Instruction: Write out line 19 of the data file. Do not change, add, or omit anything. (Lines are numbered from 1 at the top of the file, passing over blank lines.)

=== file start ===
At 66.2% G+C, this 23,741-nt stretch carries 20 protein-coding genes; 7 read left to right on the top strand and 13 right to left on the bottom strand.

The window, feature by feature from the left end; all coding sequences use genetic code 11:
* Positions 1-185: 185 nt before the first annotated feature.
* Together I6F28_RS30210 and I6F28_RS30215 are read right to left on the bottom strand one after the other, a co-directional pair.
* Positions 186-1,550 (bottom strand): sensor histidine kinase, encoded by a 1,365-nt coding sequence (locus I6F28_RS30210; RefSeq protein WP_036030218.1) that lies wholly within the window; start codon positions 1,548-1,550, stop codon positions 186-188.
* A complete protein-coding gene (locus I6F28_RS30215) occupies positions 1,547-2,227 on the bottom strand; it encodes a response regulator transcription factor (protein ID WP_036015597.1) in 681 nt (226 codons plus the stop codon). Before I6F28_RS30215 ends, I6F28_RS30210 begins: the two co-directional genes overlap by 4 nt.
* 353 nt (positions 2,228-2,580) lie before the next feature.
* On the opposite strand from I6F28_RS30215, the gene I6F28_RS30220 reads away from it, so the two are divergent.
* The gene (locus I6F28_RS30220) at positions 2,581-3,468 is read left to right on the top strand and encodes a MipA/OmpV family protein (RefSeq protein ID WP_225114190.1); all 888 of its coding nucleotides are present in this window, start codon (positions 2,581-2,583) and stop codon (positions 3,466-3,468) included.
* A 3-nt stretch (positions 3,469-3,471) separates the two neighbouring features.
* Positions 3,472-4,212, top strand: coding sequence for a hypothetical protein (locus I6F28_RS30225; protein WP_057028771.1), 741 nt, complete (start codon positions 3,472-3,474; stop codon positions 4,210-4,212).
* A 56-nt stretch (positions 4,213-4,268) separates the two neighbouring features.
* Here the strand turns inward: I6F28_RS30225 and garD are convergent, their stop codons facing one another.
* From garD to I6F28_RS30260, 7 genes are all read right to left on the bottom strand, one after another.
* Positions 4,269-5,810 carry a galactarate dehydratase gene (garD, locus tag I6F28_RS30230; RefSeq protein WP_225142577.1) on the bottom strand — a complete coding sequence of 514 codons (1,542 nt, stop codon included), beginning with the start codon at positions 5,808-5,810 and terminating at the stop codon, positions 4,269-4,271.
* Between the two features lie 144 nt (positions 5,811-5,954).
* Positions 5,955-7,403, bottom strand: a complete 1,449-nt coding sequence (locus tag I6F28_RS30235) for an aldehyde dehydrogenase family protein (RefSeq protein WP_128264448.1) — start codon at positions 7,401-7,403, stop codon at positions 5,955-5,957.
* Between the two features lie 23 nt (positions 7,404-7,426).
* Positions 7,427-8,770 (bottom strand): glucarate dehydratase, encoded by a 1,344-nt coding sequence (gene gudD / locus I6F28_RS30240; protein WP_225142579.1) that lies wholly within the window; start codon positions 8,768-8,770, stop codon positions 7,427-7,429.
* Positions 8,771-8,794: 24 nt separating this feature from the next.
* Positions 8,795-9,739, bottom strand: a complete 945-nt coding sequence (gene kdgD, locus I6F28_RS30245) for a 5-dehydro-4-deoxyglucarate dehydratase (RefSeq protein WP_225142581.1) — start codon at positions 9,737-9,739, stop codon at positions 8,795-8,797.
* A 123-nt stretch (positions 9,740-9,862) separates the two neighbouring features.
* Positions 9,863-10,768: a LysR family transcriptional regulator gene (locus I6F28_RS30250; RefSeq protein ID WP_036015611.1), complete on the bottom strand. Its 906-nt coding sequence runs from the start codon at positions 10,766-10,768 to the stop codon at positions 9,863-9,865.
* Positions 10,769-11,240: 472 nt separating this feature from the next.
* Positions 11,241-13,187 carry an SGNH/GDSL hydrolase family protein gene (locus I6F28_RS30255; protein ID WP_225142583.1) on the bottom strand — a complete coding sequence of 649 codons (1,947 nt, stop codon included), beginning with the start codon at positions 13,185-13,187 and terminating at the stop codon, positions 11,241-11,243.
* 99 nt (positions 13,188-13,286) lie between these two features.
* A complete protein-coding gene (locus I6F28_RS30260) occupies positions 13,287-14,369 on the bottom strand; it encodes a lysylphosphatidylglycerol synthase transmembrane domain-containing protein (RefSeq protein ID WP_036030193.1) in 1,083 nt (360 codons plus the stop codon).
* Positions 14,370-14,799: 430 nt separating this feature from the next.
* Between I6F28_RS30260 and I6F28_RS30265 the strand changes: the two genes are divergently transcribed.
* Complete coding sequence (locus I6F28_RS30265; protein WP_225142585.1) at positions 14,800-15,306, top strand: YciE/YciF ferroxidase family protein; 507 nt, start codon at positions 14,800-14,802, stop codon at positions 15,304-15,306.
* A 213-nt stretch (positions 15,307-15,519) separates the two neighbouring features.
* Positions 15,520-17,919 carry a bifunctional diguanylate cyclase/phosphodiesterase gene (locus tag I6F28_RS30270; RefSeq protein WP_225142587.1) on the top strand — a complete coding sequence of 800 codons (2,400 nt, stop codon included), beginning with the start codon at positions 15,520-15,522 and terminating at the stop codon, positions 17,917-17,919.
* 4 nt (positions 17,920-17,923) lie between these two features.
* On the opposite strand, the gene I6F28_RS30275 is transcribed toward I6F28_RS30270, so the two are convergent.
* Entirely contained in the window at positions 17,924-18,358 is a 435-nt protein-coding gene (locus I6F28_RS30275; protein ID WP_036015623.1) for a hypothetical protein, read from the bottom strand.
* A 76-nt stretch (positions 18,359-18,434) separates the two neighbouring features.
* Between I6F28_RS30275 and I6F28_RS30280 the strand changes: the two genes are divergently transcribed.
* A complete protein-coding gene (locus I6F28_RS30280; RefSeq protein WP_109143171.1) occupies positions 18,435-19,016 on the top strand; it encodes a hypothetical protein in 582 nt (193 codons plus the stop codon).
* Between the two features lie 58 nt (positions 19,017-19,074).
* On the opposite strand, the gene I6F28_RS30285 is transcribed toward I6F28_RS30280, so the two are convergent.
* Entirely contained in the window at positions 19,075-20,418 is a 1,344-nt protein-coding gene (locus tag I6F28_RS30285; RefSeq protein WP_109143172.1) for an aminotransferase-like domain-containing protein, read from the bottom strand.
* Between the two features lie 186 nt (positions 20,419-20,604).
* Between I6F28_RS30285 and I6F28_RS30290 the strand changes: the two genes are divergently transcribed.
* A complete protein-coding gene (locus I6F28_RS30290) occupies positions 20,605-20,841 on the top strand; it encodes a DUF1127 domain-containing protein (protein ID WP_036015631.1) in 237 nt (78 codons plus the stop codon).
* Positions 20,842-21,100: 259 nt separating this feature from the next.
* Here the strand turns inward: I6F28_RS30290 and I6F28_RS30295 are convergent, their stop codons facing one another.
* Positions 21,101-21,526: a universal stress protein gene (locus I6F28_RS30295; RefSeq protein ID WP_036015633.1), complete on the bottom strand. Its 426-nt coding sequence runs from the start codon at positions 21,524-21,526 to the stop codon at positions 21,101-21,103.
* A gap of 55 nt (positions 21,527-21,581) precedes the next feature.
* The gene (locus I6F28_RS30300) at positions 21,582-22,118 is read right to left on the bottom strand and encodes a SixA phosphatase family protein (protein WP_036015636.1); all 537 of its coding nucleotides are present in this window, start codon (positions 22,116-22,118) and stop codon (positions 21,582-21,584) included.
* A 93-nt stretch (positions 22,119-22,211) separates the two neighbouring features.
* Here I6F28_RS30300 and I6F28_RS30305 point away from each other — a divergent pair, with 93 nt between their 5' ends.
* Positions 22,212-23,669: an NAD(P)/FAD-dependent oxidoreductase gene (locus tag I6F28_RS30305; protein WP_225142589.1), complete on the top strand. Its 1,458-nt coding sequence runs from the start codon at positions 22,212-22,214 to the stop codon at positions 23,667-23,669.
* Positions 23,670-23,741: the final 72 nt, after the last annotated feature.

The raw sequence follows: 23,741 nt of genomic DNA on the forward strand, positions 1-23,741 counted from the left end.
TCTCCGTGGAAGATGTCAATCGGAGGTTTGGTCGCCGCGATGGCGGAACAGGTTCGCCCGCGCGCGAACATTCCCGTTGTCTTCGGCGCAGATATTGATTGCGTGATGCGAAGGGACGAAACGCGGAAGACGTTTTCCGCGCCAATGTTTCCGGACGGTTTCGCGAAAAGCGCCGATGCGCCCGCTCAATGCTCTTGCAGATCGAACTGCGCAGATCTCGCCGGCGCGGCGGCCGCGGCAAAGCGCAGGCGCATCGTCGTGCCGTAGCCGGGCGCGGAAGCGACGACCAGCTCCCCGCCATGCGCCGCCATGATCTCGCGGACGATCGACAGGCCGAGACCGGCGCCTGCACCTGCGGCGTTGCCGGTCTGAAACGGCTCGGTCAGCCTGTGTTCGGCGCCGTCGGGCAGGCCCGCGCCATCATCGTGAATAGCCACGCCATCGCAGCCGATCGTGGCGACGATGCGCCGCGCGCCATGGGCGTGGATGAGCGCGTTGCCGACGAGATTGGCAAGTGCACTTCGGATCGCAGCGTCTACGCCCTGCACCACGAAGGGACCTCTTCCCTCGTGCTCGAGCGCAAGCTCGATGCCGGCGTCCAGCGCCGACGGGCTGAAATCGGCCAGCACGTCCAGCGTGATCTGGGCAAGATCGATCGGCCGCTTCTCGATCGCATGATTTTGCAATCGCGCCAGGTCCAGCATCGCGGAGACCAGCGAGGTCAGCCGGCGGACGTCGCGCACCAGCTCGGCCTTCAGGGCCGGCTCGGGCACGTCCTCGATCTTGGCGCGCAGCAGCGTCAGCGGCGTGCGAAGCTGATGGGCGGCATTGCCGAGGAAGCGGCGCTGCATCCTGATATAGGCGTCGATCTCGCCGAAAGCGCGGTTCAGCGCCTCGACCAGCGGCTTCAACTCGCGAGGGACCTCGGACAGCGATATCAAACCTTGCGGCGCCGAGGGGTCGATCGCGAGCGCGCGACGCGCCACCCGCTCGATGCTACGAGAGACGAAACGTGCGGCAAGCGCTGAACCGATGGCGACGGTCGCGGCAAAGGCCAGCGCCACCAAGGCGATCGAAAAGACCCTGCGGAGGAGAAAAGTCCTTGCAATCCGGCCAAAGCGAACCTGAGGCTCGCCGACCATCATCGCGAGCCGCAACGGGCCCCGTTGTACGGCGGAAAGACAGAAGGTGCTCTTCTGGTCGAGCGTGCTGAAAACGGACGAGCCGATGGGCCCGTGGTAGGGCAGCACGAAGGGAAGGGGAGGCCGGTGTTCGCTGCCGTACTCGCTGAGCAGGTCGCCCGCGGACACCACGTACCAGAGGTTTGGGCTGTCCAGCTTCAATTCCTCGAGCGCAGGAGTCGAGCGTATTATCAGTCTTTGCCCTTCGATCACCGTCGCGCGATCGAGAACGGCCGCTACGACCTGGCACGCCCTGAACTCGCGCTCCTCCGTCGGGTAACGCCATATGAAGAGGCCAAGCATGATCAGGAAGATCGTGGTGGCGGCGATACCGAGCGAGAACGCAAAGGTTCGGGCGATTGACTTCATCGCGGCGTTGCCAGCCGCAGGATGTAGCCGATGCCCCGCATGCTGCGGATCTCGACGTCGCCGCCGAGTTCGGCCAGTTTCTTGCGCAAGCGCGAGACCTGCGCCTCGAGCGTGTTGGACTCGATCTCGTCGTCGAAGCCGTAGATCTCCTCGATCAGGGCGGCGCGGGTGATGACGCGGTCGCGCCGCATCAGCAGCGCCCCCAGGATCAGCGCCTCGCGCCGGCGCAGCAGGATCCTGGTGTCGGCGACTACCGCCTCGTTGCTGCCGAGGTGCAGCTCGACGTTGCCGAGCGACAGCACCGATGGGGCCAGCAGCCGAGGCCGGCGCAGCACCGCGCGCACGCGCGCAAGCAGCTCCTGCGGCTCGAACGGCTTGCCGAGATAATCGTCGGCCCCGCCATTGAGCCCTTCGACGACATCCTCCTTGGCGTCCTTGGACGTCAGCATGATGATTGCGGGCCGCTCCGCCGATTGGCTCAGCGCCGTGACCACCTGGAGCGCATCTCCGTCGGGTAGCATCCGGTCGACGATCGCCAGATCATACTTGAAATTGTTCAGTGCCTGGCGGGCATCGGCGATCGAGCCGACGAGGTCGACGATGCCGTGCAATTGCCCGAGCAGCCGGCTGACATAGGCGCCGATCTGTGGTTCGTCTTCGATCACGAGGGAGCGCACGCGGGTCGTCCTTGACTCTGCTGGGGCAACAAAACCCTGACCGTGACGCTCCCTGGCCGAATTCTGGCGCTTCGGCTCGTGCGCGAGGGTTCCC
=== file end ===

* Positions 7,427-8,770 (bottom strand): glucarate dehydratase, encoded by a 1,344-nt coding sequence (gene gudD / locus I6F28_RS30240; protein WP_225142579.1) that lies wholly within the window; start codon positions 8,768-8,770, stop codon positions 7,427-7,429.